expressed in Equation (2)
 
xfxK g
 
If 1
g the objective function will not be penal-
ized, i.e., 10
g .
where K is penalty parameter, ia
is allowable value of
constraint gi, p is number of constraints. The penalty pa-
rameter is obtained by trial. When the fitness is to be
maximized the modified objective function reach to a
minimum value.
2.4. Constraints
The constraints represent some functional relationships
among the design variables and other design parameters
satisfying certain physical phenomenon and certain re-
source limitations. Some of these considerations require
that the design remain in static or dynamic equilibrium.
All practical types of constraints, related to stress, stabil-
ity and strength are incorporated in the present work. The
constraints have been expressed in normalized form in
Equation (3)
constraint violation1;
 (3)
2.5. Fitness Evaluation
The evaluation of the fitness is problem dependent as
well. For every individual in the population, a level of
fitness must be assigned to it. The fitness of an individual
is an indicator of how well an individual is suited to its
current environment. Fitness is established by means of a
function. Developing this function can be very simple or
may be very complex involving a simulation.
The population size is generally selected as approxi-
mately equal to chromosome length. As al ready di scussed,
the binary coding is more general form of coding in GA
and it is easy to implement. In order to retain some num-
ber of best individuals at each generation the elitist selec-
tion is chosen in GA operator. To reduce positional bias
and end-point effect two-point crossover has been chosen
and to achieve quick convergence, with few trails the
mutation rate was selected. In the optimization of cable
stayed bridge the GA parameters considered are listed in
Table 2. The process of optimization for the design of
cable stayed bridge is illustrated with the help of flow-
chart give n in Figure 3.
2.6. Pseudo Code for GA Implementation
% declare size of population and variables
nov = number of variables
sop = size of population
nob[1: nov]= number of bits for each variable
Step 1: Generate Initial Population
for i = 1: sop
Table 2. GA input parameters.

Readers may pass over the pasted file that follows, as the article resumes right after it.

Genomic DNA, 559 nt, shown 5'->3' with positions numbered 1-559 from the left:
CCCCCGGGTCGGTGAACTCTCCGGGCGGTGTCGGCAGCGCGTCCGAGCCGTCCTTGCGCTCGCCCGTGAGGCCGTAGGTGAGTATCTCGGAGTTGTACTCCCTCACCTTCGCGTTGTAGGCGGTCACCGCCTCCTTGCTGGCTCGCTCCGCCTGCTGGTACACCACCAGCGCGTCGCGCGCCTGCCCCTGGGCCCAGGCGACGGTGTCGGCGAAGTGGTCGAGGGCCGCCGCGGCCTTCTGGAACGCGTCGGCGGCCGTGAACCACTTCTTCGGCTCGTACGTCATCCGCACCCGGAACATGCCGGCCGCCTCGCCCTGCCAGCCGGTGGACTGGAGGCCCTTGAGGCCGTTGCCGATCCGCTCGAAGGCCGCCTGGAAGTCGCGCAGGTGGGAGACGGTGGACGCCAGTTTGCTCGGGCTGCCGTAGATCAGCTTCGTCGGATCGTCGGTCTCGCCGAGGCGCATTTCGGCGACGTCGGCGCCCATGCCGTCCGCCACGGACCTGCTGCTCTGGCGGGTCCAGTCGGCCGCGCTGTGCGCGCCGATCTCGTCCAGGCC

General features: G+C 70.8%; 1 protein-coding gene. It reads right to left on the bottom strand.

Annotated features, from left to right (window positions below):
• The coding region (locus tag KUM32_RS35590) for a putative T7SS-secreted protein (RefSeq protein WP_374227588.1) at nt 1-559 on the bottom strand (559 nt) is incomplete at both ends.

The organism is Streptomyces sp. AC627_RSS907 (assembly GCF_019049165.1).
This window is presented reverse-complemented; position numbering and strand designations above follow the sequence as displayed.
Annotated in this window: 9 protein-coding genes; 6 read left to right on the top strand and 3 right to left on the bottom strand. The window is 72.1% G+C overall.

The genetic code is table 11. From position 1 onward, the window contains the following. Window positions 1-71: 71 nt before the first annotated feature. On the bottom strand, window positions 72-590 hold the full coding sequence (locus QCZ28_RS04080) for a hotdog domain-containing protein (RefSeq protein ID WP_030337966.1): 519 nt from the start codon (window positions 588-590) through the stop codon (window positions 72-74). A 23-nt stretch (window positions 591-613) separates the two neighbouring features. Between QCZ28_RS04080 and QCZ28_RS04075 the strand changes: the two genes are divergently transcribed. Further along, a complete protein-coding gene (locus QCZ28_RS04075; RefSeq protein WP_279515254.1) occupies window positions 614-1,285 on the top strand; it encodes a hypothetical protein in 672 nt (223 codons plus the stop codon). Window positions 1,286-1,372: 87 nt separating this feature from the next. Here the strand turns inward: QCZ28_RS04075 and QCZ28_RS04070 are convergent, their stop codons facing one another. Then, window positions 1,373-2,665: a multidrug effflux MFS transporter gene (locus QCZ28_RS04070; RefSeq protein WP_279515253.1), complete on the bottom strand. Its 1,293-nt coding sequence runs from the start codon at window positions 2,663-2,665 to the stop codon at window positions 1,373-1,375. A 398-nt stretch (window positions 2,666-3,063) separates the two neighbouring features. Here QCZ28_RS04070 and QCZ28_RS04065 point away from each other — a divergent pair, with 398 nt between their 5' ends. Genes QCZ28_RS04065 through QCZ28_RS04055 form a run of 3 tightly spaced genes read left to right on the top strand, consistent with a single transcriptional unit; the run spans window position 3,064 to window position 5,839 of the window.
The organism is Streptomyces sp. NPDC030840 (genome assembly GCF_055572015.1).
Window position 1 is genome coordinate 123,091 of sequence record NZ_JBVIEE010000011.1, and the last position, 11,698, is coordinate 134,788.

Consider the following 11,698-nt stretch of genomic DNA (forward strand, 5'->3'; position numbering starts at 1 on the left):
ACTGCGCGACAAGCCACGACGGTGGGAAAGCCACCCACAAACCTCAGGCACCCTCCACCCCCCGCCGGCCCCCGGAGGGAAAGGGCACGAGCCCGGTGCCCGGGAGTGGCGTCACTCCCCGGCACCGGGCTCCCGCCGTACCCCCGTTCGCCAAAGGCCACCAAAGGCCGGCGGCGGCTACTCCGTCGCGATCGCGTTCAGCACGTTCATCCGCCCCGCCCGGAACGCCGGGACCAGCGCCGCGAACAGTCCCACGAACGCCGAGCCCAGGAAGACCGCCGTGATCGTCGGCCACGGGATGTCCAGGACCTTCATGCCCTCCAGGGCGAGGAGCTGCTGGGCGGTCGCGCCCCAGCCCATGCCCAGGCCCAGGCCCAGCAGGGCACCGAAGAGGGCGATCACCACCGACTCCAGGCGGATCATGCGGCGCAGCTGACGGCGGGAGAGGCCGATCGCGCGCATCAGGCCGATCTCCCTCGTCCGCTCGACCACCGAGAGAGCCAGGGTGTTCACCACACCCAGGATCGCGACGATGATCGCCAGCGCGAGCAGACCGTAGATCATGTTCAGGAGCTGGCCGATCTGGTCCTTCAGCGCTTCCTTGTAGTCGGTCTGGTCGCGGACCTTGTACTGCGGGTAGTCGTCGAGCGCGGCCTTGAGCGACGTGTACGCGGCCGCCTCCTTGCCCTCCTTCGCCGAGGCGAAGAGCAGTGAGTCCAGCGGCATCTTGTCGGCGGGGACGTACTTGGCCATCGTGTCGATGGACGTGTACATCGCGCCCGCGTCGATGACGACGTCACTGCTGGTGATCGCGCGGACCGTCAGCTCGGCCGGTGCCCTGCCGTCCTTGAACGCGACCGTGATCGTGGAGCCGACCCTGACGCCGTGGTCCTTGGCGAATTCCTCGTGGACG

Parameter Coding Selection Crossover MutationPopulation size
Method binary Elite-count2-point; 0.7%0.001 60
Copyright © 2011 SciRes. JSEA
Genetic Algorithms-Based Optimization of Cable Stayed Bridges575
Input Data
Generate initial population
Apply Genetic operators,
(Reprodu cti on , crosso v er, and mutation)
Decoding of Design variables
Evaluate constraints,
Objecti ve funct ion and
penalized objective function
Convergence check
Figure 3. Flow chart for GA optimization.
for r = 1: sum(nob)
binpop(i, r) = generate random
number in binary form;
while (current generation <= maximum generation)
% For each generation do following
Step 2: Binary assignment of variables in
Step 3: Fitness Calculations For each chromo-
Get structural responses
Compare with permissible values
Penalize the constraint for violation
Modified objective = objective with penalty
Find fitness using modified objective function
Fitness factor = fitness of each chromosome/
average fitness;
Step 4: find index for fittest chromosome
Step 5: Applying Genetic Operators
Elite-count Selection
2 point Crossover
Mutation with appropriate rate
Termination criteria
3. Parametric Study
In order to validate the optimization studies parametric
studies are carried out. The various parameters such as
effect of bridge material, site restriction on tower height,
side span, cable layout, effect of cable grouping, geomet-
rical nonlinearity and extra-dosed bridges on optimum
relative cost has been studied.
3.1. Effect of Penalty Parameter on Convergence
Penalty parameter (K) in Equation (3) is the important
parameter which imposes the penalty on objective func-
tion based on the constraint violation. In the present
problem the penalty parameter is varied from 1 to 9 and
the optimization process is carried out. It was observed
that higher the penalty parameter longer time taken for
convergen ce as shown in Figure 4. For the present prob-